[Content warning: violence, murder, death, dehumanization]

Our people are dying. Our people are murdered by those who are supposed to care for them. Our people are killed by the police at an alarming rate. Our people are being hurt by government policies that leave them to struggle and even die.

Our people are hurting. We are bullied. We are isolated. We are caught in despair and hopelessness in the face of how we are treated.

Why? Why are we, disabled people, at so much risk of violence and suffering?

Some, of course, will argue that this is just our natural state of being, a normal side effect of disability. They will blame all of the problems we face upon the ways our bodies and minds differ from theirs.

I disagree. There are things my body cannot do because of disability. There are things my brain can’t do the same as a neurotypical brain. Yet, so many of the issues I face are not the direct result of disability but due to the way society treats disability.

Disabled people, particularly those with alternative communication styles or intellectual disabilities, are often viewed as less than human. While few people would be comfortable coming right out and saying this, the dehumanization of disabled people is a constant thread throughout the tapestry of our society. It’s even evident in the ways people speak about us. People insist on using person-first language (Sabrina has autism or Sabrina has a disability) rather than identity first language (Sabrina is autistic or Sabrina is disabled). The reasoning often given is that people must be reminded that we are people first. I’m sorry, but if you need to jump through linguistic hoops to remind yourself that I am a person, the implication is that you otherwise do not view me as a person.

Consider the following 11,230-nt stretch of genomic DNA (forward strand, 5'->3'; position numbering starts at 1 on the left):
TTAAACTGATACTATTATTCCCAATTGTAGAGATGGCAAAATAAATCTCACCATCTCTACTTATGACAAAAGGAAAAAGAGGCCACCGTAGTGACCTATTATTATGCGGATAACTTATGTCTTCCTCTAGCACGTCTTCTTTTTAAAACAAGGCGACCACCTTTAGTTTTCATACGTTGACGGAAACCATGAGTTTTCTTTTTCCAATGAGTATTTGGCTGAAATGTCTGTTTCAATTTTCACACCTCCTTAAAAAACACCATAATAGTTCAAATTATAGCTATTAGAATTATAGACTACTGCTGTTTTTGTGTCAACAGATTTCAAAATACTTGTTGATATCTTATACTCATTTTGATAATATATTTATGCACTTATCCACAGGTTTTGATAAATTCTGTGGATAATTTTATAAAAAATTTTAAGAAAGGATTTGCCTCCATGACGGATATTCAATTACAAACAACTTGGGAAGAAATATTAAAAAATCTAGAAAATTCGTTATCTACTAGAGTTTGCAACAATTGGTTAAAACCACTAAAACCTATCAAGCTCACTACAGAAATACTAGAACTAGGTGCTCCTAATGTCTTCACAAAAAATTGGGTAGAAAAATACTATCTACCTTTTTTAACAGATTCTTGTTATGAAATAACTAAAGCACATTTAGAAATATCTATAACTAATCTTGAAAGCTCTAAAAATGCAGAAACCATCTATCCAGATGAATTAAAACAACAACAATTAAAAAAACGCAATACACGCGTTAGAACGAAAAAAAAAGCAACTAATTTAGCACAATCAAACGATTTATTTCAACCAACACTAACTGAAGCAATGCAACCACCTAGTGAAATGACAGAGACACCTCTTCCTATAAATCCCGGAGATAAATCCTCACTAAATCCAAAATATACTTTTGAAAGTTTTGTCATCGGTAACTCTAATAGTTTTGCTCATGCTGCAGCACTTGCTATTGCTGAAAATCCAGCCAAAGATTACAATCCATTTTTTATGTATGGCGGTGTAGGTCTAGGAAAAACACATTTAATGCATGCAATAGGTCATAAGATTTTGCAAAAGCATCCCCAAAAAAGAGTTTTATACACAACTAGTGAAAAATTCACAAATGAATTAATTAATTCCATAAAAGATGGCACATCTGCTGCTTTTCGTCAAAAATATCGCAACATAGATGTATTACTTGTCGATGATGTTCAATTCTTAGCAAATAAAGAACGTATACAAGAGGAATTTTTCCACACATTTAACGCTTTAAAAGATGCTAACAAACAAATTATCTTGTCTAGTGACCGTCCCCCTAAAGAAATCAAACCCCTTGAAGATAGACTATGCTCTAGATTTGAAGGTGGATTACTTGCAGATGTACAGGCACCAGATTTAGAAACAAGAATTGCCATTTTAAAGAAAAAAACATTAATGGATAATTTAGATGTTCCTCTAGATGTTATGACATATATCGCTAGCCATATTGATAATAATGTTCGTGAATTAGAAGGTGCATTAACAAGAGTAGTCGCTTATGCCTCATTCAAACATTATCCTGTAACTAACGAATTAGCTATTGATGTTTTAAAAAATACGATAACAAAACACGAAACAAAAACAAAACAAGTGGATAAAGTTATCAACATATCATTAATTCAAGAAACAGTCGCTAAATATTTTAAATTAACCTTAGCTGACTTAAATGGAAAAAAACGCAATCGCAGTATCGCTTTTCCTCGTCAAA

When our people are murdered by parents or caregivers, the murderers often get off with little to no punishment. Our murders are viewed as justifiable. We must just be such burdens on those caring for us that it’s understandable that they snapped and killed us. If that doesn’t leave you filled with horror, then you may not view disabled people as fully human. Our murderers get away with it because their victims aren’t viewed as full people with the same rights as anyone else to live. We, the disabled, shouldn’t have to fight for our rights to live. It is our dehumanization that has left us in a place where we must argue for the rights of our community members to live. It is dehumanization that has put us in the place of fighting a system that doesn’t punish those who murder us.

Over the past few years, the Black Lives Matter movement has gained traction in the US. These wonderful people have brought into the spotlight the atrocities committed against black people by the police. However, in the midst of these very important conversations, a major intersection is often overlooked. Of all the people killed by police, over half are disabled. [http://www.nbcnews.com/news/us-news/half-people-killed-police-suffer-mental-disability-report-n538371] Our people are being killed by the police at an alarming rate and yet few are even aware that this is a problem. As with parents and caregivers who murder us, police who do the same also get off with little to no punishment most of the time. We are being gunned down, often in our own homes, and yet most people have no idea. When people do hear about someone with a mental illness or intellectual/developmental disability (I/DD) getting killed by police, they often assume that the person must have been violent and thus the police were justified.